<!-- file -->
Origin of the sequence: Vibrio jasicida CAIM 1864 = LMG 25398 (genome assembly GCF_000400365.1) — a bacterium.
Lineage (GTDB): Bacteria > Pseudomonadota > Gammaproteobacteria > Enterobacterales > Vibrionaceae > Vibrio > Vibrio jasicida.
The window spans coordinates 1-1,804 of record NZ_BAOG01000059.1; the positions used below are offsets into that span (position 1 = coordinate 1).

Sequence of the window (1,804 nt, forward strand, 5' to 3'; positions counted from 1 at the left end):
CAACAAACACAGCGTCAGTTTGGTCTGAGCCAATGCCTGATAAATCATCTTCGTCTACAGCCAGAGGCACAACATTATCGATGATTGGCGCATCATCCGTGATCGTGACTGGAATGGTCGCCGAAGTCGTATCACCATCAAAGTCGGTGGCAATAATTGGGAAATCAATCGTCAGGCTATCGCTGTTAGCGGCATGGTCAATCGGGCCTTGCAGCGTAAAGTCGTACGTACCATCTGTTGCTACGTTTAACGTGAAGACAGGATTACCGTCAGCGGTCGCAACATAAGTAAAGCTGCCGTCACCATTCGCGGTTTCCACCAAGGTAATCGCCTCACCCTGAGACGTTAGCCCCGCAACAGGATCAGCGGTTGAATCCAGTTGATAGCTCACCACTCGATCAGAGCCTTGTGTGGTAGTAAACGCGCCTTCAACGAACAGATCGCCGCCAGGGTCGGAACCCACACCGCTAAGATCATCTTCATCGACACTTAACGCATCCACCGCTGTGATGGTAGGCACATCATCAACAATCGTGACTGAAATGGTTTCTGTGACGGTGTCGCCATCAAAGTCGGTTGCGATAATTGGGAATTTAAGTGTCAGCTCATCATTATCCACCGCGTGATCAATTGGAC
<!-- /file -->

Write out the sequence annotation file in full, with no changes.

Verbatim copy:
Origin of the sequence: Vibrio jasicida CAIM 1864 = LMG 25398 (genome assembly GCF_000400365.1) — a bacterium.
Lineage (GTDB): Bacteria > Pseudomonadota > Gammaproteobacteria > Enterobacterales > Vibrionaceae > Vibrio > Vibrio jasicida.
The window spans coordinates 1-1,804 of record NZ_BAOG01000059.1; the positions used below are offsets into that span (position 1 = coordinate 1).

Sequence of the window (1,804 nt, forward strand, 5' to 3'; positions counted from 1 at the left end):
CAACAAACACAGCGTCAGTTTGGTCTGAGCCAATGCCTGATAAATCATCTTCGTCTACAGCCAGAGGCACAACATTATCGATGATTGGCGCATCATCCGTGATCGTGACTGGAATGGTCGCCGAAGTCGTATCACCATCAAAGTCGGTGGCAATAATTGGGAAATCAATCGTCAGGCTATCGCTGTTAGCGGCATGGTCAATCGGGCCTTGCAGCGTAAAGTCGTACGTACCATCTGTTGCTACGTTTAACGTGAAGACAGGATTACCGTCAGCGGTCGCAACATAAGTAAAGCTGCCGTCACCATTCGCGGTTTCCACCAAGGTAATCGCCTCACCCTGAGACGTTAGCCCCGCAACAGGATCAGCGGTTGAATCCAGTTGATAGCTCACCACTCGATCAGAGCCTTGTGTGGTAGTAAACGCGCCTTCAACGAACAGATCGCCGCCAGGGTCGGAACCCACACCGCTAAGATCATCTTCATCGACACTTAACGCATCCACCGCTGTGATGGTAGGCACATCATCAACAATCGTGACTGAAATGGTTTCTGTGACGGTGTCGCCATCAAAGTCGGTTGCGATAATTGGGAATTTAAGTGTCAGCTCATCATTATCCACCGCGTGATCAATTGGAC